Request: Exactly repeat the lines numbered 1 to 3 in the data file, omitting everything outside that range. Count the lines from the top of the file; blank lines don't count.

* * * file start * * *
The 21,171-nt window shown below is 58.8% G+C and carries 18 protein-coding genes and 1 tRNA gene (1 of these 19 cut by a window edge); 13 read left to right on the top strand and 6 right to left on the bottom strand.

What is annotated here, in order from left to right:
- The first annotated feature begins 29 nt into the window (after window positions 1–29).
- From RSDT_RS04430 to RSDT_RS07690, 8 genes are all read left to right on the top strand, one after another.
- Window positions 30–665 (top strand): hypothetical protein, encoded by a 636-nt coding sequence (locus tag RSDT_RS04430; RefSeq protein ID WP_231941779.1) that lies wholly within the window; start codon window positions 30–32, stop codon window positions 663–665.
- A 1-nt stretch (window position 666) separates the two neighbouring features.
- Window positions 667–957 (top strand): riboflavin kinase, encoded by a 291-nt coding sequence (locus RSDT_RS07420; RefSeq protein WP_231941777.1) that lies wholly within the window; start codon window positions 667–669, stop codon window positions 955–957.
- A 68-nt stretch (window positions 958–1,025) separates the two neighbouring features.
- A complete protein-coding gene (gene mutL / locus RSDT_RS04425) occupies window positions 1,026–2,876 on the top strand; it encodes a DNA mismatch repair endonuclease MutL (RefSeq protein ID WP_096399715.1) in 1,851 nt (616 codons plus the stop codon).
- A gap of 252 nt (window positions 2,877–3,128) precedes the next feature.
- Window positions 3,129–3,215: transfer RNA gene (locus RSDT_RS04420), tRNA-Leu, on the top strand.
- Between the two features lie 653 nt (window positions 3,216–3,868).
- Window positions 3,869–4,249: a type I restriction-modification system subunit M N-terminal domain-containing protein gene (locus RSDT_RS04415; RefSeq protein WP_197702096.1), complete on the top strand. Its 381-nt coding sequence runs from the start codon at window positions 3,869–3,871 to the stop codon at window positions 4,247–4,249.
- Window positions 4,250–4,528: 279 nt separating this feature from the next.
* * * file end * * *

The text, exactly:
The 21,171-nt window shown below is 58.8% G+C and carries 18 protein-coding genes and 1 tRNA gene (1 of these 19 cut by a window edge); 13 read left to right on the top strand and 6 right to left on the bottom strand.

What is annotated here, in order from left to right:
- The first annotated feature begins 29 nt into the window (after window positions 1–29).